Once you’re up and running, Gerber shifts to day-to-day Exchange Server management and operation, via the Microsoft Management Console. You’ll walk through administering users, distribution groups, and contacts. The help is welcome because these tasks aren’t always intuitive. For example, notes Gerber, it’s easy to create a mailbox-enabled user, but “the management interface for such a user is full of mind-boggling and sometimes diverting detail.” There’s a full chapter on managing the Exchange Server hierarchy (administrative groups, servers, recipients, et cetera) and its core components (information store, routing engine, and so forth).

In the second half of the book, Gerber walks through building a global messaging infrastructure: integrating Exchange Server 2003 with the Internet, other mail servers and directories, and other Exchange servers. There’s a full chapter on maximizing reliability and availability, and another on security. Gerber introduces Exchange Server 2003’s significantly improved wireless networking support, then wraps up with a chapter on building custom Outlook forms to streamline your business processes. Simply put, if you’re evaluating, deploying, or managing Exchange Server 2003, he covers all the bases. Bill Camarda

Bill Camarda is a consultant, writer, and web/multimedia content developer. His 15 books include Special Edition Using Word 2000 and Upgrading & Fixing Networks for Dummies, Second Edition.

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Product Details

  • ISBN-13: 9780470042892
  • Publisher: Wiley
  • Publication date: 5/7/2007
  • Edition number: 1
  • Pages: 816
  • Product dimensions: 7.30 (w) x 9.30 (h) x 1.71 (d)

Meet the Author

Barry Gerber is an IT consultant focusing on communications systems, networking, and advanced database technologies. He is currently editorial technical director at TomsHardware.com. Barry is the author of four editions of the bestselling Mastering Exchange Server. He was also a founding editor of Network Computing Magazine.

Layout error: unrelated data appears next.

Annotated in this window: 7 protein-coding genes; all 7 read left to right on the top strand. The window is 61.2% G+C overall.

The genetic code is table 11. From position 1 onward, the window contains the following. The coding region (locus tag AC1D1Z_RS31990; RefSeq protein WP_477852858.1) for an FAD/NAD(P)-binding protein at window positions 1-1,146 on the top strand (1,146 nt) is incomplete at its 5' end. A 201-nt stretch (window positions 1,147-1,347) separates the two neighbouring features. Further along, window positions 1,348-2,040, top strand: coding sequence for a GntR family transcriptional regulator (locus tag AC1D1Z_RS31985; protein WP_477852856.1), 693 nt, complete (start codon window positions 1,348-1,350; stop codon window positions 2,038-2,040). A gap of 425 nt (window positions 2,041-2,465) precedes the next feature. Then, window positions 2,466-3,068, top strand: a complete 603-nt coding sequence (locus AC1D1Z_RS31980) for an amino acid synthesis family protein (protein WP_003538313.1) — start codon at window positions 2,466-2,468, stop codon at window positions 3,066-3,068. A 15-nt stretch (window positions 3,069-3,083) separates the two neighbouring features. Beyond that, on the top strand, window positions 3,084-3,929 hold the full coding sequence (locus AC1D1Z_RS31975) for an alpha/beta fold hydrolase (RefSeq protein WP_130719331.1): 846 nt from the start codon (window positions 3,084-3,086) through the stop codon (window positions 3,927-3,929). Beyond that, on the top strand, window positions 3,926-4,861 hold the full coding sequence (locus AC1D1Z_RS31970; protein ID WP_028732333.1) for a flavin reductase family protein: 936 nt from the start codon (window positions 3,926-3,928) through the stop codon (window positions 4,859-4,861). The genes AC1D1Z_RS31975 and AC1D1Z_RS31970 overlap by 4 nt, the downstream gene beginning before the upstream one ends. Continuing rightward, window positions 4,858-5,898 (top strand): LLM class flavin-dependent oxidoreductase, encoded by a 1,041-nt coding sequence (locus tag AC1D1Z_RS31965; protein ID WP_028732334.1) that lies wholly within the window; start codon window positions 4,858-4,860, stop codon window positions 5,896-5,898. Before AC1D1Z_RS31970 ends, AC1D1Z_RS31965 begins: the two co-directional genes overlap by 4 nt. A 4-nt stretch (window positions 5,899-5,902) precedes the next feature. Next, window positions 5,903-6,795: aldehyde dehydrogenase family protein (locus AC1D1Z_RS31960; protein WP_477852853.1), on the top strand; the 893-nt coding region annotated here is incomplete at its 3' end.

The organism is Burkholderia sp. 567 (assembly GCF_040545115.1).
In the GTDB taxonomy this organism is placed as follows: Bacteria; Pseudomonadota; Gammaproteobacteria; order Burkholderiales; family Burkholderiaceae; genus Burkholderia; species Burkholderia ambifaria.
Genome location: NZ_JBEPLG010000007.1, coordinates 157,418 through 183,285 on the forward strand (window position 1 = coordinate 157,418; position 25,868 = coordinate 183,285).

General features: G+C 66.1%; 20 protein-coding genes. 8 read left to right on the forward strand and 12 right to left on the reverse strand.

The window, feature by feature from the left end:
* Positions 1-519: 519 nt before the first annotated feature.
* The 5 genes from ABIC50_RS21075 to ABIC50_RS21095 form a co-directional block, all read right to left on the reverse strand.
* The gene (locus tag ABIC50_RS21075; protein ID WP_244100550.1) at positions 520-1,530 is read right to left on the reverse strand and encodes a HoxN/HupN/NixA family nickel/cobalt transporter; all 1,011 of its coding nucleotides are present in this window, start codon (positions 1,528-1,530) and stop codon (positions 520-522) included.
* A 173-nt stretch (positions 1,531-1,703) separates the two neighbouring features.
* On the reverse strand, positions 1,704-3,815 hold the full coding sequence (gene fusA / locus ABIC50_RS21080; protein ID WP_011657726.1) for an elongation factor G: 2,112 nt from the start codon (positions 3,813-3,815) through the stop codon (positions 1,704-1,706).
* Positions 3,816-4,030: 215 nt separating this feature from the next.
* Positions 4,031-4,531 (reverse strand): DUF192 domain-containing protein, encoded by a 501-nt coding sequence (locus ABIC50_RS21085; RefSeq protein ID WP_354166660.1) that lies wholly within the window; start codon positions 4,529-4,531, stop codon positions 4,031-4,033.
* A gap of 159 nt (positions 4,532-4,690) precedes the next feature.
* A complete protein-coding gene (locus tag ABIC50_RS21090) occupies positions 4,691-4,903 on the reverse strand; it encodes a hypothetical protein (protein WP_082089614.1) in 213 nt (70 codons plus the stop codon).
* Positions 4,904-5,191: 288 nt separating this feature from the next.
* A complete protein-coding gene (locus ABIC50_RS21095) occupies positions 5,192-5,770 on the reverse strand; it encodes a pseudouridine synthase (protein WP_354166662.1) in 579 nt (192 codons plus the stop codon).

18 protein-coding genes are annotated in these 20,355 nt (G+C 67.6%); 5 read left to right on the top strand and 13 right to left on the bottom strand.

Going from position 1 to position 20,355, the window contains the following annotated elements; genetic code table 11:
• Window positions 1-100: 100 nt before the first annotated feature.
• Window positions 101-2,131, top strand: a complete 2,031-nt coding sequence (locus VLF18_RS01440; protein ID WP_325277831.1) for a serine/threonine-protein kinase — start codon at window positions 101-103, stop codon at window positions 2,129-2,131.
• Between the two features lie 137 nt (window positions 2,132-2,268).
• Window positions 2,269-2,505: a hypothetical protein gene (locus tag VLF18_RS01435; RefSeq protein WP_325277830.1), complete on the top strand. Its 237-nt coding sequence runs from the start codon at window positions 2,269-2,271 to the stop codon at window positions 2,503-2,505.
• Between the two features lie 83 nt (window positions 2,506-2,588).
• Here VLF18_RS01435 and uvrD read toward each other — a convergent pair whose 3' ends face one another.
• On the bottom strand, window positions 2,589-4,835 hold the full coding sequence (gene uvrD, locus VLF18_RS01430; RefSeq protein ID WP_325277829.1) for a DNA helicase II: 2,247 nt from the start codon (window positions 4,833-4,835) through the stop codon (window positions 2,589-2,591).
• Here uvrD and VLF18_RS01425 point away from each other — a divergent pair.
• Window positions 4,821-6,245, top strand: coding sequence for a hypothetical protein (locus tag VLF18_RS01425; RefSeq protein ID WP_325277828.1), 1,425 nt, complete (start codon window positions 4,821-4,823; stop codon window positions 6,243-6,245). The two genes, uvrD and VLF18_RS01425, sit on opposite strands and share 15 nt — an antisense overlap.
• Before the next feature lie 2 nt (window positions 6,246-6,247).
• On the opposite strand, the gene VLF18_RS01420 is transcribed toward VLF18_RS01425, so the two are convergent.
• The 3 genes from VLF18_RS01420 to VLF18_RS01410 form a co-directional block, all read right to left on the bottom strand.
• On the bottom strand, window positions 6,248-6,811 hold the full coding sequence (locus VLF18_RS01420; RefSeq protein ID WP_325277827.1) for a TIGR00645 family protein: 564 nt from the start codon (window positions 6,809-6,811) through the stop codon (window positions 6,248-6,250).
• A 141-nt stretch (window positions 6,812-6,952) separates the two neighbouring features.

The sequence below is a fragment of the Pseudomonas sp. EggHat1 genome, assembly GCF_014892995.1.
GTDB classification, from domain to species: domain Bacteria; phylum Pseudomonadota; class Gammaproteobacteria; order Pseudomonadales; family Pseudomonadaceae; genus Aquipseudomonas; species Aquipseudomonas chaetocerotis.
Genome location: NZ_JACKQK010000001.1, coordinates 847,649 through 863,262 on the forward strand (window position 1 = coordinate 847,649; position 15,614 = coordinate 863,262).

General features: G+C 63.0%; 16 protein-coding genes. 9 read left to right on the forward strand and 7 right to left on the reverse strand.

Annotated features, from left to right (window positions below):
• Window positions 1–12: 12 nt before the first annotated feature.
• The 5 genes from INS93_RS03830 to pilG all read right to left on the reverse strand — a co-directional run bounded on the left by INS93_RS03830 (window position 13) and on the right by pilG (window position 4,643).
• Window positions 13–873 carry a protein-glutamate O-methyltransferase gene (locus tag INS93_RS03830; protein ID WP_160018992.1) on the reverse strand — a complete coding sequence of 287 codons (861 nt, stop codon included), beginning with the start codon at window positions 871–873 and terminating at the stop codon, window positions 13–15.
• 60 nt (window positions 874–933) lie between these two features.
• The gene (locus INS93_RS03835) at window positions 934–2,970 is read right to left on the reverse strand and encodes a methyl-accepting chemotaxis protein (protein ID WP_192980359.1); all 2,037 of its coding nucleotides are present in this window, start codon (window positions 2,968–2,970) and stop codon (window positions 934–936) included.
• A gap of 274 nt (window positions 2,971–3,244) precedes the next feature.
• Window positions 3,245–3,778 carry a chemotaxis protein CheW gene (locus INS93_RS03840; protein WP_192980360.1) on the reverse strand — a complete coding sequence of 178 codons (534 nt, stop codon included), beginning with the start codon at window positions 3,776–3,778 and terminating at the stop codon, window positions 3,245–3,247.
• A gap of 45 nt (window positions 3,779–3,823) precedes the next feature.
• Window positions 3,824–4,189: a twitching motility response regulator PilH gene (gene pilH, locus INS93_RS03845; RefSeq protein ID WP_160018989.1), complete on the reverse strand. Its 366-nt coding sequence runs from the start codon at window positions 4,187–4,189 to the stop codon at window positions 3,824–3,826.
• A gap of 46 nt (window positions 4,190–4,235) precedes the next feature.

Jim McBee, MCSE and MCT, is a consultant based in Honolulu, Hawaii. He specializes in Exchange deployments and education and has worked for many Fortune 500 customers, as well as the U.S. Department of Defense. He is the author of three editions of Microsoft Exchange Server 2003 Advanced Administration and coauthor of Cabling: The Complete Guide to Network Wiring.

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Table of Contents

Introduction.

Part 1: Understanding and Planning.

Chapter 1: Introducing Exchange Server 2007.

Chapter 2: Exchange Server 2007 Architecture.

Chapter 3: Designing a New Exchange 2007 System.

Part 2: Installing, Configuring, Migrating, and Scaling.

Chapter 4: Installing Exchange Server 2007.

Chapter 5: Upgrading to Exchange Server 2007.

Chapter 6: Scaling Upward and Outward.

Part 3: Basic Exchange Server 2007 Management.

Chapter 7: Administering Exchange 2007.

Chapter 8: Exchange Organization, Server, and Recipient Management.

Chapter 9: Imposing Limits.

Chapter 10: Managing Recipients.

Chapter 11: Managing Address Lists.

Chapter 12: Managing Folder Content.

Chapter 13: Managing Messages in Transit.

Chapter 14: Public Folder Administration.

Part 4: Exchange Server Reliability and Availability.

Chapter 15: Reliability and Availability 101.

Chapter 16: Backup and Disaster Recovery.

Part 5: Outlook.

Chapter 17: Supporting Outlook 2007.

Part 6: Connectivity.

Chapter 18: Delivering E-mail.

Chapter 19: Exchange Anywhere.

Part 7.

Chapter 20: Securing Exchange Server.

Chapter 21: Logging, Auditing, and Monitoring.

Index.